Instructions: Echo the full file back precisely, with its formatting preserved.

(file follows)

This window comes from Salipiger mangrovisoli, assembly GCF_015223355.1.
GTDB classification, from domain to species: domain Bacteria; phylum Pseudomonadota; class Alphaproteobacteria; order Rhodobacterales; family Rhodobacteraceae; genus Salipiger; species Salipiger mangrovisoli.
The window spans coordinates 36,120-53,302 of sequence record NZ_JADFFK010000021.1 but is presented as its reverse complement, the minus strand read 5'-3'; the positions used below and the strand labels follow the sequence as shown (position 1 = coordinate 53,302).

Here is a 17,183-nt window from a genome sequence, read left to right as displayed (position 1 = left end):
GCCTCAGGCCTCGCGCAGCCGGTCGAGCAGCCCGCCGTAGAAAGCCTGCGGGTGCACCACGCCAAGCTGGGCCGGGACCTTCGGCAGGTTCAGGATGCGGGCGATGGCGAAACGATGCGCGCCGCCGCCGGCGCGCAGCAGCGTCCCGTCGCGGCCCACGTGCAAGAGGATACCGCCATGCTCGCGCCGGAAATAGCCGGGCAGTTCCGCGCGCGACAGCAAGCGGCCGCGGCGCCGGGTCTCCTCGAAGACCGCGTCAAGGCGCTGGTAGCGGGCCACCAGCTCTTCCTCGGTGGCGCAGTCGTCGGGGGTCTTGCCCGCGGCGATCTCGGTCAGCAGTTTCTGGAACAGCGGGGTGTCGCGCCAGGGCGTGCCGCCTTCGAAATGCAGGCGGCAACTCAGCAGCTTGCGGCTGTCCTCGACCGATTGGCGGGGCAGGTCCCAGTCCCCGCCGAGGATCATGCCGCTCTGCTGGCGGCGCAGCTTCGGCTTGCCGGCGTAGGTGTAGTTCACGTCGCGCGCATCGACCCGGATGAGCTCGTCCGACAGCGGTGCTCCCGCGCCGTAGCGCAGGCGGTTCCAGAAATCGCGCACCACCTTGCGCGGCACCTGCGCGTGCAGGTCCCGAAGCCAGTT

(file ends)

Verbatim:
This window comes from Salipiger mangrovisoli, assembly GCF_015223355.1.
GTDB classification, from domain to species: domain Bacteria; phylum Pseudomonadota; class Alphaproteobacteria; order Rhodobacterales; family Rhodobacteraceae; genus Salipiger; species Salipiger mangrovisoli.
The window spans coordinates 36,120-53,302 of sequence record NZ_JADFFK010000021.1 but is presented as its reverse complement, the minus strand read 5'-3'; the positions used below and the strand labels follow the sequence as shown (position 1 = coordinate 53,302).

Here is a 17,183-nt window from a genome sequence, read left to right as displayed (position 1 = left end):
GCCTCAGGCCTCGCGCAGCCGGTCGAGCAGCCCGCCGTAGAAAGCCTGCGGGTGCACCACGCCAAGCTGGGCCGGGACCTTCGGCAGGTTCAGGATGCGGGCGATGGCGAAACGATGCGCGCCGCCGCCGGCGCGCAGCAGCGTCCCGTCGCGGCCCACGTGCAAGAGGATACCGCCATGCTCGCGCCGGAAATAGCCGGGCAGTTCCGCGCGCGACAGCAAGCGGCCGCGGCGCCGGGTCTCCTCGAAGACCGCGTCAAGGCGCTGGTAGCGGGCCACCAGCTCTTCCTCGGTGGCGCAGTCGTCGGGGGTCTTGCCCGCGGCGATCTCGGTCAGCAGTTTCTGGAACAGCGGGGTGTCGCGCCAGGGCGTGCCGCCTTCGAAATGCAGGCGGCAACTCAGCAGCTTGCGGCTGTCCTCGACCGATTGGCGGGGCAGGTCCCAGTCCCCGCCGAGGATCATGCCGCTCTGCTGGCGGCGCAGCTTCGGCTTGCCGGCGTAGGTGTAGTTCACGTCGCGCGCATCGACCCGGATGAGCTCGTCCGACAGCGGTGCTCCCGCGCCGTAGCGCAGGCGGTTCCAGAAATCGCGCACCACCTTGCGCGGCACCTGCGCGTGCAGGTCCCGAAGCCAGTT